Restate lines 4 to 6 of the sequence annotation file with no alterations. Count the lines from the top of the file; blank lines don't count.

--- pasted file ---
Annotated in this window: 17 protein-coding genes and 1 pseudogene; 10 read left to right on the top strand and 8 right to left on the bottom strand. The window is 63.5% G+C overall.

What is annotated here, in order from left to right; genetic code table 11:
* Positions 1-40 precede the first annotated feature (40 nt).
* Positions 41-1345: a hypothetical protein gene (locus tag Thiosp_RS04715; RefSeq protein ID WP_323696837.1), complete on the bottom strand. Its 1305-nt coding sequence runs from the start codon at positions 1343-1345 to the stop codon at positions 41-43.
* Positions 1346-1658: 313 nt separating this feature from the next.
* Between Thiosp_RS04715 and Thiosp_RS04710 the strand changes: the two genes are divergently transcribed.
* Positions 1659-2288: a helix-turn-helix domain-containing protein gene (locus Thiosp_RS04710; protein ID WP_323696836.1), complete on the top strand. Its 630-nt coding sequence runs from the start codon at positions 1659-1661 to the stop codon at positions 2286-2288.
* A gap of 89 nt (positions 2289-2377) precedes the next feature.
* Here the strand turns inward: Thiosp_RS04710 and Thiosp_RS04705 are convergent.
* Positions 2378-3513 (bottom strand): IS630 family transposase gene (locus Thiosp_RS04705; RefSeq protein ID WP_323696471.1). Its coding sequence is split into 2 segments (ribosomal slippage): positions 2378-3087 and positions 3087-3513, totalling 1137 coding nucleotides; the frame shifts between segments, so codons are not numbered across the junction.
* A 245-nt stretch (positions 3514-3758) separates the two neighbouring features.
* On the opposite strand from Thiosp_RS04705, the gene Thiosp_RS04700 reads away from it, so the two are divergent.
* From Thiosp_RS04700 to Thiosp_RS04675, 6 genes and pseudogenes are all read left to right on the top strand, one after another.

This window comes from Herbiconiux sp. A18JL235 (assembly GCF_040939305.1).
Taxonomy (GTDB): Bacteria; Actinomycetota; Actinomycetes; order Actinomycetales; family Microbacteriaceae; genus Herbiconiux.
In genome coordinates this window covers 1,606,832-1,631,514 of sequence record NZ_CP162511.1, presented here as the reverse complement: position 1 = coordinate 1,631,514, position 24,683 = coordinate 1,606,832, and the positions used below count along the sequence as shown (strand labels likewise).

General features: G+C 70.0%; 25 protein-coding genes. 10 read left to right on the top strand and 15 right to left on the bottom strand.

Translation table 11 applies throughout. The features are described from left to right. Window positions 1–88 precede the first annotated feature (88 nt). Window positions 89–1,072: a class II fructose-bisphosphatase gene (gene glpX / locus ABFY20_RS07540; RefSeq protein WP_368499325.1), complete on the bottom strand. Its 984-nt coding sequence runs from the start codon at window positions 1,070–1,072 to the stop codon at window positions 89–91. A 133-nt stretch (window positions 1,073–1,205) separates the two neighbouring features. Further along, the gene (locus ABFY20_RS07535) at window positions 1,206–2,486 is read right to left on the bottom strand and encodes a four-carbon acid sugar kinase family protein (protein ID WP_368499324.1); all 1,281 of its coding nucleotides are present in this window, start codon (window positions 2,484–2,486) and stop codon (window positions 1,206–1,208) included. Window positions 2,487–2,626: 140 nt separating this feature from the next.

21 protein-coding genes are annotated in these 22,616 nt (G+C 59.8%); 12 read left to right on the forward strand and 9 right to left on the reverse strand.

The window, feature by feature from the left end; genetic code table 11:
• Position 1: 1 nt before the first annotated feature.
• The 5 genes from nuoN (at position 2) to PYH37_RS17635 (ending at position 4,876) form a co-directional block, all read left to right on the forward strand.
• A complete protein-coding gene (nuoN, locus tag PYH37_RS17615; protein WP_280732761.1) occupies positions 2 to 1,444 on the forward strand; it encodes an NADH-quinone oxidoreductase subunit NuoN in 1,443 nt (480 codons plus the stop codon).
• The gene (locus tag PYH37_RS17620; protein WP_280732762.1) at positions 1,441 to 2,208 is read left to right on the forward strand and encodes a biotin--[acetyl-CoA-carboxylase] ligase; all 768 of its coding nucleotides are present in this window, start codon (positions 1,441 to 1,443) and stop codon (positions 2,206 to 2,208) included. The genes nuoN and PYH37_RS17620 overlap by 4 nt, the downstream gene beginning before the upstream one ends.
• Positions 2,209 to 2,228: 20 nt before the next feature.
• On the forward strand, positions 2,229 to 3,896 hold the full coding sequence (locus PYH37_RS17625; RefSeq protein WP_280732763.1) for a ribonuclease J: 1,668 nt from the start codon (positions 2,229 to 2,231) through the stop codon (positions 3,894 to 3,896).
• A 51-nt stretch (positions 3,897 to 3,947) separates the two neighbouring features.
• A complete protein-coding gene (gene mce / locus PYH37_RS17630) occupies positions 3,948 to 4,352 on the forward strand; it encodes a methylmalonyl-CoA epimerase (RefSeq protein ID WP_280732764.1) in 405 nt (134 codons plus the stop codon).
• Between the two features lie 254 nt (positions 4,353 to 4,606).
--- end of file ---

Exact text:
* Positions 41-1345: a hypothetical protein gene (locus tag Thiosp_RS04715; RefSeq protein ID WP_323696837.1), complete on the bottom strand. Its 1305-nt coding sequence runs from the start codon at positions 1343-1345 to the stop codon at positions 41-43.
* Positions 1346-1658: 313 nt separating this feature from the next.
* Between Thiosp_RS04715 and Thiosp_RS04710 the strand changes: the two genes are divergently transcribed.